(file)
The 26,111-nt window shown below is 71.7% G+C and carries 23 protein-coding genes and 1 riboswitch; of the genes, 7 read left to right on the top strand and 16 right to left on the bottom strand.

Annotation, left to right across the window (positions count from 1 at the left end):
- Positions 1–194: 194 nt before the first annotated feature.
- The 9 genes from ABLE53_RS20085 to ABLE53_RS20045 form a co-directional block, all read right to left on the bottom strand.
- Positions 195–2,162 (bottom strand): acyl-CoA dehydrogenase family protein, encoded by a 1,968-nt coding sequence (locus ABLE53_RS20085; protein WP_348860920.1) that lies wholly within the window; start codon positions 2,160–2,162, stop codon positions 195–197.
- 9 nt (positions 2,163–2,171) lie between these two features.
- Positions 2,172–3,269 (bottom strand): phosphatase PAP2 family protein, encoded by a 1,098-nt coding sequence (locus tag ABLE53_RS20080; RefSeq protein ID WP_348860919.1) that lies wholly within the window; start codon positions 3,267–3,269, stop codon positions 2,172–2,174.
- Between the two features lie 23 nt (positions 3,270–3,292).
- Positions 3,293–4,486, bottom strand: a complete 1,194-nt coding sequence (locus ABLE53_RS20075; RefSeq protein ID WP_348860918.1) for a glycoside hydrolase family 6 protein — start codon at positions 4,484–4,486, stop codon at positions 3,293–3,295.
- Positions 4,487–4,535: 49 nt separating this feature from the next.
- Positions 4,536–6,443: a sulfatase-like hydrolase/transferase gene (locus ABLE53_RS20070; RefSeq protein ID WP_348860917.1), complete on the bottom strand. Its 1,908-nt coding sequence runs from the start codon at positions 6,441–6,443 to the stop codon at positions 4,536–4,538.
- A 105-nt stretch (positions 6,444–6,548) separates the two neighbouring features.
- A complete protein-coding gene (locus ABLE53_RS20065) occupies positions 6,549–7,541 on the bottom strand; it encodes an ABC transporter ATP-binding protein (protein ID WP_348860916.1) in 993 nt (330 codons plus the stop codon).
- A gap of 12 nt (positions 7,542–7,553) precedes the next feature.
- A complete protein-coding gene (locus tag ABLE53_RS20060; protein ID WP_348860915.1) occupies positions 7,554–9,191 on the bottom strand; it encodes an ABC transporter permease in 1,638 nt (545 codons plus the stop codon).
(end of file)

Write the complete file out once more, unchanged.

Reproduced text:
The 26,111-nt window shown below is 71.7% G+C and carries 23 protein-coding genes and 1 riboswitch; of the genes, 7 read left to right on the top strand and 16 right to left on the bottom strand.

Annotation, left to right across the window (positions count from 1 at the left end):
- Positions 1–194: 194 nt before the first annotated feature.
- The 9 genes from ABLE53_RS20085 to ABLE53_RS20045 form a co-directional block, all read right to left on the bottom strand.
- Positions 195–2,162 (bottom strand): acyl-CoA dehydrogenase family protein, encoded by a 1,968-nt coding sequence (locus ABLE53_RS20085; protein WP_348860920.1) that lies wholly within the window; start codon positions 2,160–2,162, stop codon positions 195–197.
- 9 nt (positions 2,163–2,171) lie between these two features.
- Positions 2,172–3,269 (bottom strand): phosphatase PAP2 family protein, encoded by a 1,098-nt coding sequence (locus tag ABLE53_RS20080; RefSeq protein ID WP_348860919.1) that lies wholly within the window; start codon positions 3,267–3,269, stop codon positions 2,172–2,174.
- Between the two features lie 23 nt (positions 3,270–3,292).
- Positions 3,293–4,486, bottom strand: a complete 1,194-nt coding sequence (locus ABLE53_RS20075; RefSeq protein ID WP_348860918.1) for a glycoside hydrolase family 6 protein — start codon at positions 4,484–4,486, stop codon at positions 3,293–3,295.
- Positions 4,487–4,535: 49 nt separating this feature from the next.
- Positions 4,536–6,443: a sulfatase-like hydrolase/transferase gene (locus ABLE53_RS20070; RefSeq protein ID WP_348860917.1), complete on the bottom strand. Its 1,908-nt coding sequence runs from the start codon at positions 6,441–6,443 to the stop codon at positions 4,536–4,538.
- A 105-nt stretch (positions 6,444–6,548) separates the two neighbouring features.
- A complete protein-coding gene (locus ABLE53_RS20065) occupies positions 6,549–7,541 on the bottom strand; it encodes an ABC transporter ATP-binding protein (protein ID WP_348860916.1) in 993 nt (330 codons plus the stop codon).
- A gap of 12 nt (positions 7,542–7,553) precedes the next feature.
- A complete protein-coding gene (locus tag ABLE53_RS20060; protein ID WP_348860915.1) occupies positions 7,554–9,191 on the bottom strand; it encodes an ABC transporter permease in 1,638 nt (545 codons plus the stop codon).